Smart grid – not just for saving money, consumers say


Patty Durand,
Executive Director,
Atlanta, GA, U.S.A. — (METERING.COM) — January 25, 2012 – Many non-financial benefits of smart grid upgrades are as compelling as those that can save consumers money, according to the latest findings of the Smart Grid Consumer Collaborative (SGCC) ongoing consumer pulse study.

The Wave II survey, a follow-up to the initial study begun in August, was conducted with over one thousand participants across the U.S. Participants were asked to rate the importance of seven potential benefits of smart grid and smart meters, including ease of connecting renewable energy sources to the electric grid, reduced outages, new cost saving rate plans, fewer new power plant investments, increased quality of power delivery, availability of near real time energy use information and more accurate billing. Each benefit was found to be important to 80 percent or more of respondents.
“We found that the most commonly discussed benefits like cost saving and greater power reliability, while important, represent only a part of a broader spectrum of smart grid and smart meter benefits that are appealing to the average consumer,” said SGCC executive director Patty Durand. “To achieve greater impact upon a diverse customer base, utilities should take care to bring these other benefits into their marketing messages.”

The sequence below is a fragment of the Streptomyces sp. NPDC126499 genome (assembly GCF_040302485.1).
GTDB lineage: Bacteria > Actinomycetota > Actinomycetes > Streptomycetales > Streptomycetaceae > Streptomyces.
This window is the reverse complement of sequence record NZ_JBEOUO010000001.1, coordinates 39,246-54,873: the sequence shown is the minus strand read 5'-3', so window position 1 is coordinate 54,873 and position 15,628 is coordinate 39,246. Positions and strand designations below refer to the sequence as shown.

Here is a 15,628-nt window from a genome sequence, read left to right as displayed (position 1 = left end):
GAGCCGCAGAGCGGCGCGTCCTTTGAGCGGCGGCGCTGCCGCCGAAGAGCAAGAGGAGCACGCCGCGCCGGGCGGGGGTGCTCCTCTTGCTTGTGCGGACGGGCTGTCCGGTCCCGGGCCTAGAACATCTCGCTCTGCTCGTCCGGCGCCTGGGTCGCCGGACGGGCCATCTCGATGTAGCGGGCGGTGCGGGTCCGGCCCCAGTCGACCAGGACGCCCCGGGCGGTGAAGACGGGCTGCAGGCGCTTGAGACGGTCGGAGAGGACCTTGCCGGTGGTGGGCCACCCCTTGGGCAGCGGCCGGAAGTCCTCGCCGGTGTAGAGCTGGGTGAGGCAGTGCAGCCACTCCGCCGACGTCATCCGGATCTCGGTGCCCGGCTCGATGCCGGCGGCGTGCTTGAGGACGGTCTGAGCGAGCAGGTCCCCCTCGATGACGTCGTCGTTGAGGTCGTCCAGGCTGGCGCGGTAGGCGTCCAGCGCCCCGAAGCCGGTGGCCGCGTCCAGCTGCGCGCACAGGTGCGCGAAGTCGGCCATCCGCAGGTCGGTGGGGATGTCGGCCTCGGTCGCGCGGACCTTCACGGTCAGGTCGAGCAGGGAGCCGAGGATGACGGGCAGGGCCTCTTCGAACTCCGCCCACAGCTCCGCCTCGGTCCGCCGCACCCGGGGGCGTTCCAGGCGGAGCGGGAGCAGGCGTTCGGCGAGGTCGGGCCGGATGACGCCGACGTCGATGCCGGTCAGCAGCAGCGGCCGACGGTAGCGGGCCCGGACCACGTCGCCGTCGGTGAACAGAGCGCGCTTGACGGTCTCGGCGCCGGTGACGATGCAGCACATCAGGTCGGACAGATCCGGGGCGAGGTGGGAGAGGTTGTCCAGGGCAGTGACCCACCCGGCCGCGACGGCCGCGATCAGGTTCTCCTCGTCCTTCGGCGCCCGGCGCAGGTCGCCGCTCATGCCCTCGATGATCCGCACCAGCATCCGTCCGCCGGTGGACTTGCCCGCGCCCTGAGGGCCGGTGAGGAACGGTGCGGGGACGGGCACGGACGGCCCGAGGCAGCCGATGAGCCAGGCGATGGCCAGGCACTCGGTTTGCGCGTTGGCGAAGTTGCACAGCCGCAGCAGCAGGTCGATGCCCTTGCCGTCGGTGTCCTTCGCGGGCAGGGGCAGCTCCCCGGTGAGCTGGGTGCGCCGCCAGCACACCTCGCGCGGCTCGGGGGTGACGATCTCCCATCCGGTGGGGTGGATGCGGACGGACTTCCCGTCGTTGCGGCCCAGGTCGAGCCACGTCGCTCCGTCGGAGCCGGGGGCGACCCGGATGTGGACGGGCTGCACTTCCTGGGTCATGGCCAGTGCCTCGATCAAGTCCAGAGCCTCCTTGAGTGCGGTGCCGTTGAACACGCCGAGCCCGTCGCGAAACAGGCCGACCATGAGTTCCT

Consumer education about smart grid remains vital, as awareness and understanding remains low, the survey found. 51 percent of consumers, a number unchanged since September 2011, said they have never heard the term smart grid, and another 21 percent said they have heard the term but don’t know much about what it means.

The majority of consumers who are familiar with smart grid concepts have positive feelings about it. The most persuasive messages were that smart grid projects will create tens of thousands of jobs and that many components of the electricity grid are decades old and wearing out.  However, the most persuasive negative messages were that people risk losing control of their energy usage and invasion of privacy.

The Smart Grid Favorability Index, which was developed as a single metric to track smart grid awareness and favorability, currently stands at 25, up one point – due to a slight increase in the favorability component – from the initial survey.